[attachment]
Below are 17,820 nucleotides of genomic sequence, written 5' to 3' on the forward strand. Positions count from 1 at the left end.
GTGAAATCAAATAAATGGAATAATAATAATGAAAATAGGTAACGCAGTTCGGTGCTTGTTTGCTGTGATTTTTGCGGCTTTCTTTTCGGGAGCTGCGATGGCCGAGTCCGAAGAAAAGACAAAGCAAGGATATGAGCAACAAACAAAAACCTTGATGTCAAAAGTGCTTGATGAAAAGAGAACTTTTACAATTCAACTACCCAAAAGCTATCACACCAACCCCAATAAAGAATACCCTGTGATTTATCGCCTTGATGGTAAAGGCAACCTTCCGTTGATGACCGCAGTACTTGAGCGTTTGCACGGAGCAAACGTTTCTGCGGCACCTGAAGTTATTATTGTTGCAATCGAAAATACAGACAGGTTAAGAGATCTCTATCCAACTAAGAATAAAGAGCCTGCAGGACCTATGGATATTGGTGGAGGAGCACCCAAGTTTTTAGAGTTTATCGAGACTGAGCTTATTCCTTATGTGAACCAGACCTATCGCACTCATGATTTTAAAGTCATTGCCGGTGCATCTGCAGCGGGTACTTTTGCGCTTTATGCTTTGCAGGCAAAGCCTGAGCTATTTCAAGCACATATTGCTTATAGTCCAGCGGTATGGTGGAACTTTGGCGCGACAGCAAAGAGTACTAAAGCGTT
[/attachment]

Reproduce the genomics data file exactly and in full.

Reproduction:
Below are 17,820 nucleotides of genomic sequence, written 5' to 3' on the forward strand. Positions count from 1 at the left end.
GTGAAATCAAATAAATGGAATAATAATAATGAAAATAGGTAACGCAGTTCGGTGCTTGTTTGCTGTGATTTTTGCGGCTTTCTTTTCGGGAGCTGCGATGGCCGAGTCCGAAGAAAAGACAAAGCAAGGATATGAGCAACAAACAAAAACCTTGATGTCAAAAGTGCTTGATGAAAAGAGAACTTTTACAATTCAACTACCCAAAAGCTATCACACCAACCCCAATAAAGAATACCCTGTGATTTATCGCCTTGATGGTAAAGGCAACCTTCCGTTGATGACCGCAGTACTTGAGCGTTTGCACGGAGCAAACGTTTCTGCGGCACCTGAAGTTATTATTGTTGCAATCGAAAATACAGACAGGTTAAGAGATCTCTATCCAACTAAGAATAAAGAGCCTGCAGGACCTATGGATATTGGTGGAGGAGCACCCAAGTTTTTAGAGTTTATCGAGACTGAGCTTATTCCTTATGTGAACCAGACCTATCGCACTCATGATTTTAAAGTCATTGCCGGTGCATCTGCAGCGGGTACTTTTGCGCTTTATGCTTTGCAGGCAAAGCCTGAGCTATTTCAAGCACATATTGCTTATAGTCCAGCGGTATGGTGGAACTTTGGCGCGACAGCAAAGAGTACTAAAGCGTT